Woman tells tale of horror at Hussein trial
A woman testified at the Saddam Hussein trial yesterday behind a beige curtain and
with her voice disguised, telling the court of beatings, torture and sexual humiliation
when she was a teenager at the hands of security agents.
The ousted Iraqi president sat stone-faced and silent during the woman's testimony
but later exploded with anger. Waving a finger and pounding his desk, he told the judges
to "go to hell" and vowed not to return to court when the trial resumes today.
Saddam, dressed again in a dark suit and white shirt and clutching a Quran, com-
plained that he and the seven other defendants were tired and had been deprived of
opportunities to shower, have a change of clothes, exercise or go for a smoke. "This is
terrorism," he said.
Ford pulls ads from gay, lesbian publications
Ford Motor Co. said yesterday its luxury Jaguar and Land Rover brands will no
longer advertise in gay publications, but the nation's second-largest automaker denied
that it made the decision under pressure from conservative Christian groups.
"The decisions with regard to advertising was a business decision,"Ford spokesman
Mike Moran said. He said Ford's Volvo brand would continue advertising in gay pub-
lications. Ford has not advertised its Ford, Lincoln and Mercury brands in those pub-
lications, Moran added. Moran said Jaguar and Land Rover, which are part of Ford's
money-losing Premier Automotive Group, have decided to cut back on their advertis-
ing everywhere because of difficult market conditions.
- Compiled from Daily wire reports
A story in yesterday's edition of the Daily (RC Profs debate racial prefer-
ence) incorrectly reported that econ Prof. Tom Weisskopf is currently director of
the Residential College. Weisskopf has retired from his position as RC director,
and Slavic Languages Prof. Herb Eagle is serving as interim RC director.
A headline in yesterday's edition of the Daily (Suicide bomber rocks market
in central Jerusalem) incorrectly stated that the bombing took place in Jerusalem.
The bombing took place in the city of Netanya.
Please report any error in the Daily to email@example.com.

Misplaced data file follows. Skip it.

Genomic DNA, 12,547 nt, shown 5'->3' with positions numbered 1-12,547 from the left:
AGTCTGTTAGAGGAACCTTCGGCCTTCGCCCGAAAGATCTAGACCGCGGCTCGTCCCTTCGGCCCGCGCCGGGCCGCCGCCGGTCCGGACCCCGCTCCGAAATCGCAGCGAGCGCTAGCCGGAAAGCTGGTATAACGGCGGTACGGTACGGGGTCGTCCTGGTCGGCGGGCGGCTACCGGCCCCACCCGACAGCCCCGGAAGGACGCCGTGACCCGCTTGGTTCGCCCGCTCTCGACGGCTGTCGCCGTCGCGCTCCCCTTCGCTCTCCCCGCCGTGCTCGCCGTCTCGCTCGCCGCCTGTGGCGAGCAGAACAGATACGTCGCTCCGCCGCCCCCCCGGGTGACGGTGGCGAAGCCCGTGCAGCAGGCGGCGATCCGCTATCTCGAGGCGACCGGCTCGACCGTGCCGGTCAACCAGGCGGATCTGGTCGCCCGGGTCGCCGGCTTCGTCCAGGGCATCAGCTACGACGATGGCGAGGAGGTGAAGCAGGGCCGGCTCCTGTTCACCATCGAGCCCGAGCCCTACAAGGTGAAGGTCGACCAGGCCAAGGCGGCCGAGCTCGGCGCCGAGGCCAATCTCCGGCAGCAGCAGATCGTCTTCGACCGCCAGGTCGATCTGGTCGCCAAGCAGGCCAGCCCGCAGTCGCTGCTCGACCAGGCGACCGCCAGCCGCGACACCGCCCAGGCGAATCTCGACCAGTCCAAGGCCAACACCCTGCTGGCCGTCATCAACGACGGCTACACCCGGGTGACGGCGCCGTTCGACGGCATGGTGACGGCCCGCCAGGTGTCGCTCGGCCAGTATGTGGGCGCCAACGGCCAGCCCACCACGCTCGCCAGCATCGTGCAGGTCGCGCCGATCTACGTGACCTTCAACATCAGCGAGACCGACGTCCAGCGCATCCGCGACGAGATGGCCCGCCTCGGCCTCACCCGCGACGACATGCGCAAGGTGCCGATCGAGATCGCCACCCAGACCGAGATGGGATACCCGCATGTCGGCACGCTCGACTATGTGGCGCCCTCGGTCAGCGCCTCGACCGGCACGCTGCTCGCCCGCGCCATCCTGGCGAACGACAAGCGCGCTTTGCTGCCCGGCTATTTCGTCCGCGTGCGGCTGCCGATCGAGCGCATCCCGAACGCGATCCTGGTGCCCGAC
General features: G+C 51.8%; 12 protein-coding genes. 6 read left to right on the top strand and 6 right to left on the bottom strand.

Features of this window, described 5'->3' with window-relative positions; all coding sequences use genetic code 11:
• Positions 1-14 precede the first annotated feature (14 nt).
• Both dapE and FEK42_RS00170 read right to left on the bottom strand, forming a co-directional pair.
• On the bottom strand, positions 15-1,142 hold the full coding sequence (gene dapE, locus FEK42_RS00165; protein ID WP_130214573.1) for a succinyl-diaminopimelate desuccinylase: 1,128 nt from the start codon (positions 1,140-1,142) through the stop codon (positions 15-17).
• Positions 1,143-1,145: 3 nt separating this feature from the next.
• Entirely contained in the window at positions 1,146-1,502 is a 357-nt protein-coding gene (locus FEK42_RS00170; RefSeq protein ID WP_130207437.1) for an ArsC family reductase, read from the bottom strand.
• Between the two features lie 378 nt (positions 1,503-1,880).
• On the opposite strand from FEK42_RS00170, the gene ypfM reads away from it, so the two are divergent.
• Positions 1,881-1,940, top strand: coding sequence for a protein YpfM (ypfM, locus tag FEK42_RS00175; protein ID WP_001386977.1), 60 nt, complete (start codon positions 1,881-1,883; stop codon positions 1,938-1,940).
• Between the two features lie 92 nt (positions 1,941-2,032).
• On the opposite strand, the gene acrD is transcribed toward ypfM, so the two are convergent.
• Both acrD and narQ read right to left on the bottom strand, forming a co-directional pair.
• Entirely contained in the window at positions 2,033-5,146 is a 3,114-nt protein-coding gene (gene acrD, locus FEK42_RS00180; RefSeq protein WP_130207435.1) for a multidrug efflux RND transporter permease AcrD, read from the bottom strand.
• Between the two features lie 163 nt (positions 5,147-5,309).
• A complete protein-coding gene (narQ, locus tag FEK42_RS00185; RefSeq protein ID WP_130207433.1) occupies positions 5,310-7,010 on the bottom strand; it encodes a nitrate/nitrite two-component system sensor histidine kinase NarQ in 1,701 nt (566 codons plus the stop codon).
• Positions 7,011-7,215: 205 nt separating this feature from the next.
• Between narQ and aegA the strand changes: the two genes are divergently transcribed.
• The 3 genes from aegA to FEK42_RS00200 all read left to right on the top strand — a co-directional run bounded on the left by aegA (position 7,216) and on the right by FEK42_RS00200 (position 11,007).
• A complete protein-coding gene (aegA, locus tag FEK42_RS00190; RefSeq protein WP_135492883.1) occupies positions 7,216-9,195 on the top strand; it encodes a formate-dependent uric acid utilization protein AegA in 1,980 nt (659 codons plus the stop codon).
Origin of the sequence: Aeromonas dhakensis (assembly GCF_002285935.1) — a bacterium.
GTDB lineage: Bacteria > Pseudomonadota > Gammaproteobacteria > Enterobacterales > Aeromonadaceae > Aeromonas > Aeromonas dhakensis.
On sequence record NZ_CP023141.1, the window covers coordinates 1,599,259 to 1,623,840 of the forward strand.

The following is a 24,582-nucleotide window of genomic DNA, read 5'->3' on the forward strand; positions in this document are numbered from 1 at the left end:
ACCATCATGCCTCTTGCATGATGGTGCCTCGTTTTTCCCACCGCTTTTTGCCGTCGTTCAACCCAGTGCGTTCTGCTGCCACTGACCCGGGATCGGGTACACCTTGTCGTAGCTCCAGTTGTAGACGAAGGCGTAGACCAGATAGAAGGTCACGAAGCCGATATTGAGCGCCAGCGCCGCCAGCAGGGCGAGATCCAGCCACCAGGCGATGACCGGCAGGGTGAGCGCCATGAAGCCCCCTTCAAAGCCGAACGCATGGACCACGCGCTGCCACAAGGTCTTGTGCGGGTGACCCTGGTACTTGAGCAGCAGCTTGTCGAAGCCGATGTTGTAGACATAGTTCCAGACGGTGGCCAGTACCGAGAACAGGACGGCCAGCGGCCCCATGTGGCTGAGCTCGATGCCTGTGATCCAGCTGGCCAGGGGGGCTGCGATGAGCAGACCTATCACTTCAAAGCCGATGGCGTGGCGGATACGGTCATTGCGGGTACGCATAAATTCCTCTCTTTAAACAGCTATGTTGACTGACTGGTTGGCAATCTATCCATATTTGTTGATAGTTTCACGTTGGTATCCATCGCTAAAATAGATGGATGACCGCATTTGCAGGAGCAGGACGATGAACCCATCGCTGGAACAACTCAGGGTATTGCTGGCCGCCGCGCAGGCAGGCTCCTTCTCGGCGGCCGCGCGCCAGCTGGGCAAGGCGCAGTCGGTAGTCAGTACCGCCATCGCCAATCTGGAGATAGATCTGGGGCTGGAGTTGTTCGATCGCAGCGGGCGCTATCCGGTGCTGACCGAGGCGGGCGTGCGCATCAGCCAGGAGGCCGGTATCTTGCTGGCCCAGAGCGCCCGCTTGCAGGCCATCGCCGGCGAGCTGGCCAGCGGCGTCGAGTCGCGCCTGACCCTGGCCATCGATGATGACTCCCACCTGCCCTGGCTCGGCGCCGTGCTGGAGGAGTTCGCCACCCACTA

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Suicide attack deadliest
strike against Iraqi security
forces since Feb 28
BAGHDAD (AP) - Two suicide
bombers detonated explosives inside
Baghdad's main police academy yester-
day, killing at least 43 people and wound-
ing more than 70, police said. Al-Qaida in
Iraq claimed responsibility for the attack,
the capital's deadliest in months.
The bombing came as Al-Jazeera aired
an insurgent video claiming to have kid-
napped a U.S. security consultant - the
seventh Westerner abducted in Iraq since
Nov. 26 - and the U.S. military reported
another American soldier killed in a road-
side bombing in Baghdad.
Late yesterday, another suicide bomber
blew himself up in a cafe frequented by
police in a Shiite neighborhood, killing
three people and wounding 20, police said.
One of the dead and three of the wounded
were policemen, officials said.
The-assault on the police academy was
carefully planned to maximize casualties,
all of whom were police officers or cadets.
The first bomber struck near a group of
students outside a classroom, a U.S. mili-
tary statement said.
Thinking they were under mortar fire,
survivors rushed to a bunker "where the
second bomber detonated his vest," the
statement added. One of the wounded was
an American contractor.
A statement on an Islamist website in
the name of al-Qaida in Iraq said "two
blessed brothers" staged the attack on the
academy "which continues to produce the
dogs that shed the blood and violate the
honor of Sunni Muslims."
The claim's authenticity could not be
independently verified, but al-Qaida in
Iraq's leader, Abu Musab al-Zarqawi, has
often denounced Shiites because of reli-
gious differences and their leading role
in the U.S.-backed government. Shiites
dominate the security services.
Iraqi police also said the attackers may
have been policemen or students, fresh
evidence that insurgents have infiltrated
the country's security forces. President
Bush has linked an eventual U.S. troop
withdrawal to the ability of Iraq's army
and police to combat the insurgents.
The attack was the deadliest against
Iraqi security forces since Feb. 28, when
a suicide car bomber struck a crowd of
mostly Shiite police and army recruits
in Hillah, killing 125. In September, at
least 88 people were killed in a suicide
car bombing in a heavily Shiite neigh-
borhood of Baghdad.